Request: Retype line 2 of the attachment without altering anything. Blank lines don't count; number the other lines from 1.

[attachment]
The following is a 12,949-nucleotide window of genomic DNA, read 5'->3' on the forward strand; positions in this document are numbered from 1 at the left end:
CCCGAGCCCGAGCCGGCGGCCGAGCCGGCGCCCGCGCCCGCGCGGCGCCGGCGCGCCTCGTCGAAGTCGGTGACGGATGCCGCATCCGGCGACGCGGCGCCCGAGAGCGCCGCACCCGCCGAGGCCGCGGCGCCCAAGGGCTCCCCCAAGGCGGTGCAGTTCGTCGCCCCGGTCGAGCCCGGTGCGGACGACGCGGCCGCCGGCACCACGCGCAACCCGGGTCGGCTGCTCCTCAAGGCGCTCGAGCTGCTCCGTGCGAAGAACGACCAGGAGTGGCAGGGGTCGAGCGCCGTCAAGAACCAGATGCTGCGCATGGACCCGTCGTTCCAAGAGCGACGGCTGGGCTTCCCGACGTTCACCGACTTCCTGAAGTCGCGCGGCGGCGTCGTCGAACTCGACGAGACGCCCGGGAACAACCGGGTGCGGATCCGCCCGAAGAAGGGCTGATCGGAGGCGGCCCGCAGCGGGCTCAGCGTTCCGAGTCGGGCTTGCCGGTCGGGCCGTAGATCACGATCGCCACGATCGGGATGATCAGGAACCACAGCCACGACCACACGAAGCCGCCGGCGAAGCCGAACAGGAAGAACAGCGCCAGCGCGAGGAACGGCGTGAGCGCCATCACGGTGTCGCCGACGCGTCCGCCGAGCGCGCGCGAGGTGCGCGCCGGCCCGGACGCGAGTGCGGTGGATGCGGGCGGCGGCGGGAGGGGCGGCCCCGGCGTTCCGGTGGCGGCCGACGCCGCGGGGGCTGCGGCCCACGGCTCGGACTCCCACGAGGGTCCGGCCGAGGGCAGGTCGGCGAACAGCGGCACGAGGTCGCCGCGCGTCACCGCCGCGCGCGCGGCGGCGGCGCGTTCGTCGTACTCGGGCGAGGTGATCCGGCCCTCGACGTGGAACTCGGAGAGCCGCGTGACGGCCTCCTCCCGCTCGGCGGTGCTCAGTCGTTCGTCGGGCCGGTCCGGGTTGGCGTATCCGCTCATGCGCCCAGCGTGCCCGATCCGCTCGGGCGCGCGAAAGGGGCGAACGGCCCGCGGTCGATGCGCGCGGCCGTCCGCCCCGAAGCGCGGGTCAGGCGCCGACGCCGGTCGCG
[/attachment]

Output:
CCCGAGCCCGAGCCGGCGGCCGAGCCGGCGCCCGCGCCCGCGCGGCGCCGGCGCGCCTCGTCGAAGTCGGTGACGGATGCCGCATCCGGCGACGCGGCGCCCGAGAGCGCCGCACCCGCCGAGGCCGCGGCGCCCAAGGGCTCCCCCAAGGCGGTGCAGTTCGTCGCCCCGGTCGAGCCCGGTGCGGACGACGCGGCCGCCGGCACCACGCGCAACCCGGGTCGGCTGCTCCTCAAGGCGCTCGAGCTGCTCCGTGCGAAGAACGACCAGGAGTGGCAGGGGTCGAGCGCCGTCAAGAACCAGATGCTGCGCATGGACCCGTCGTTCCAAGAGCGACGGCTGGGCTTCCCGACGTTCACCGACTTCCTGAAGTCGCGCGGCGGCGTCGTCGAACTCGACGAGACGCCCGGGAACAACCGGGTGCGGATCCGCCCGAAGAAGGGCTGATCGGAGGCGGCCCGCAGCGGGCTCAGCGTTCCGAGTCGGGCTTGCCGGTCGGGCCGTAGATCACGATCGCCACGATCGGGATGATCAGGAACCACAGCCACGACCACACGAAGCCGCCGGCGAAGCCGAACAGGAAGAACAGCGCCAGCGCGAGGAACGGCGTGAGCGCCATCACGGTGTCGCCGACGCGTCCGCCGAGCGCGCGCGAGGTGCGCGCCGGCCCGGACGCGAGTGCGGTGGATGCGGGCGGCGGCGGGAGGGGCGGCCCCGGCGTTCCGGTGGCGGCCGACGCCGCGGGGGCTGCGGCCCACGGCTCGGACTCCCACGAGGGTCCGGCCGAGGGCAGGTCGGCGAACAGCGGCACGAGGTCGCCGCGCGTCACCGCCGCGCGCGCGGCGGCGGCGCGTTCGTCGTACTCGGGCGAGGTGATCCGGCCCTCGACGTGGAACTCGGAGAGCCGCGTGACGGCCTCCTCCCGCTCGGCGGTGCTCAGTCGTTCGTCGGGCCGGTCCGGGTTGGCGTATCCGCTCATGCGCCCAGCGTGCCCGATCCGCTCGGGCGCGCGAAAGGGGCGAACGGCCCGCGGTCGATGCGCGCGGCCGTCCGCCCCGAAGCGCGGGTCAGGCGCCGACGCCGGTCGCG